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Thank you very much. Still my only problem is you say; EM fields exist everywhere, they are fundamental. But you never say what they are. Proton, neutron, and electron can be described by their differences, you can say an electron is like a particle and/or a wave, but can you say what an EM field is like, an electron has mass, does the field, or mass implies potential energy, the field has no mass because its energy is constantly kinetic? but how does the field receive its energy, from all the particles motions in relation to one another imparts energy somehow in the surrounding space, and that energy in the intermediary space between charged particles is the field?

Here is a crappy analogy. An electron is said to be like a particle or a wave. So lets imagine an electron as a baseball. And as a wave lets imagine the electron, or baseball can also exist as a rope, it wouldnt make sense to call a waving rope that is a single object a particle. So regardless of the way this baseball travels it somehow causes an electromagnetic "force field?" around itself? and in certain circumstances this force field can exist relatively very far away from the electron or electrons, for example a charged particle coming within inches of a magnet may be affect. If those particles or waves are real, and in their local positions, in what manner, do they create a force field around them, which can interact with other material, that is distant from the source of the force field. What is the source doing to create the local field as it is? what is the field made of? Does the field exist in or on space like an apple or your hand does, or is the field space itself?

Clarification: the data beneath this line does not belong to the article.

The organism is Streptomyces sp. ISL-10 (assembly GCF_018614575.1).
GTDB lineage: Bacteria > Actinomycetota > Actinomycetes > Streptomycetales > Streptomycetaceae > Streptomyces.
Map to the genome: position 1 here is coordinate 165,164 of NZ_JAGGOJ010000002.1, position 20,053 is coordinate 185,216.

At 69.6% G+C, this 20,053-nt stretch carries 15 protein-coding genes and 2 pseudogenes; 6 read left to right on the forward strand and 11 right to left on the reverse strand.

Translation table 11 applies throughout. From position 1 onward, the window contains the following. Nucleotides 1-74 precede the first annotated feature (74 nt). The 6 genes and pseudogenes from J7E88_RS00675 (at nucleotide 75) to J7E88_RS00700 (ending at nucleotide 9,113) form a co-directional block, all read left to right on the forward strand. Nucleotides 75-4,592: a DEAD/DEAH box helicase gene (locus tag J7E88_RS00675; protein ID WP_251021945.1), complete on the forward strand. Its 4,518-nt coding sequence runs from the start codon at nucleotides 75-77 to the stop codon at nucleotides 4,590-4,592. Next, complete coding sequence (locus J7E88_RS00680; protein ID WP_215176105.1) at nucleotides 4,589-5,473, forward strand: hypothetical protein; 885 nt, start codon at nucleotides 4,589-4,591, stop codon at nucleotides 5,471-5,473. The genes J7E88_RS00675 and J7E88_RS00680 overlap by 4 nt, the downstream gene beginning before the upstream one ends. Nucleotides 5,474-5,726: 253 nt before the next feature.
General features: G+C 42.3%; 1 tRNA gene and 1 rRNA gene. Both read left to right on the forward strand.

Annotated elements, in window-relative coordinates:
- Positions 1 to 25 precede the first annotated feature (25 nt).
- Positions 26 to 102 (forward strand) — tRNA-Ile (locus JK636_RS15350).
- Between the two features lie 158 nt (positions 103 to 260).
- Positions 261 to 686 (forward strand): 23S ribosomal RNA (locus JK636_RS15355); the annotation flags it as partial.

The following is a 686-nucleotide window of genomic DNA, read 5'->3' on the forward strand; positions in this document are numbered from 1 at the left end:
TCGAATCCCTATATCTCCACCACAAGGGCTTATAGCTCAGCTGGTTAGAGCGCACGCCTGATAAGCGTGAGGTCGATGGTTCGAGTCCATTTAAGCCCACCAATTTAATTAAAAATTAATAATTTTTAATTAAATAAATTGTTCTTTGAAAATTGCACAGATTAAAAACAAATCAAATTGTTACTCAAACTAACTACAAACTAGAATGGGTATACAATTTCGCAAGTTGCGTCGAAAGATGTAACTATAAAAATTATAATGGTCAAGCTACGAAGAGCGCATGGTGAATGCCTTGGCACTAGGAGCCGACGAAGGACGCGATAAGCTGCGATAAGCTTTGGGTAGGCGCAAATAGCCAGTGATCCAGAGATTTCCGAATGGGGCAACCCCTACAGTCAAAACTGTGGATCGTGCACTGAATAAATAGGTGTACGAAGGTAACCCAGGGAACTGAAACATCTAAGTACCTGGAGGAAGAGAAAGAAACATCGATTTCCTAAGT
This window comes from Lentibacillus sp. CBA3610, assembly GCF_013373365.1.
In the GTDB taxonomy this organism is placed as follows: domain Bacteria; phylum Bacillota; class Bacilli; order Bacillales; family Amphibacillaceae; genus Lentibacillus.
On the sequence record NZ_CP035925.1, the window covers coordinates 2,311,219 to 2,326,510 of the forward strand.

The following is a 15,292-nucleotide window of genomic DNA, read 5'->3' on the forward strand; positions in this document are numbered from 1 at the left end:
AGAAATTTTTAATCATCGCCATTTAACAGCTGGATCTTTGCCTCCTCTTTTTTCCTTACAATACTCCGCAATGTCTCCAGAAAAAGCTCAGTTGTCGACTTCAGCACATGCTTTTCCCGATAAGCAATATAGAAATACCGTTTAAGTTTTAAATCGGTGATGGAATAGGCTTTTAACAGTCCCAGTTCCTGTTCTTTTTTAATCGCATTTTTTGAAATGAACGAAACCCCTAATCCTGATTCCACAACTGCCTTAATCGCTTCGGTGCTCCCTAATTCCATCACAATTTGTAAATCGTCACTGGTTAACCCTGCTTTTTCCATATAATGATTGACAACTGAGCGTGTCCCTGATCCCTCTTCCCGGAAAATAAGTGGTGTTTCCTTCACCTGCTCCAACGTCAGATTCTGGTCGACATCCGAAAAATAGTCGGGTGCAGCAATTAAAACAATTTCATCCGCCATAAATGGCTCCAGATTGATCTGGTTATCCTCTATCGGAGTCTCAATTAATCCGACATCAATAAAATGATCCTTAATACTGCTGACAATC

posted on Mar, 19 2013 @ 04:34 AM
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reply to post by ImaFungi
 

But how does physics describe this something that exists? Using mathematics, right? Thus from my point of view physics and science in general is a mathematical abstraction of what we call reality. And electrons or other terms used in physics are just names invented by man to be able to designate certain observable phenomena and the mathematical models describing them. (Jeez, hope this won't drift into a semantics argument...)

So claiming that a field is something objectively real is misleading. The field is just a (very exact) mathematical description of that something that is real.

There are of course scientists and mathematicians who will disagree with this view. There is even the inverse to it called Mathematical Universe Hypothesis, claiming physical reality being a mathematical structure.

This is why I see your questions as being philosophical.



posted on Mar, 19 2013 @ 01:56 PM
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Originally posted by moebius
reply to post by ImaFungi
 

But how does physics describe this something that exists? Using mathematics, right?


Yes. There are both mathematical implications (this is interior to mathematics) physical implications---saying something is "real" is an assertion and prediction about what will be observed in future experimental situations. The second is what distinguishes physics from mathematics.


Thus from my point of view physics and science in general is a mathematical abstraction of what we call reality. And electrons or other terms used in physics are just names invented by man to be able to designate certain observable phenomena and the mathematical models describing them. (Jeez, hope this won't drift into a semantics argument...)

So claiming that a field is something objectively real is misleading. The field is just a (very exact) mathematical description of that something that is real.


The world "field" refers to both the physical thing and the mathematical structure.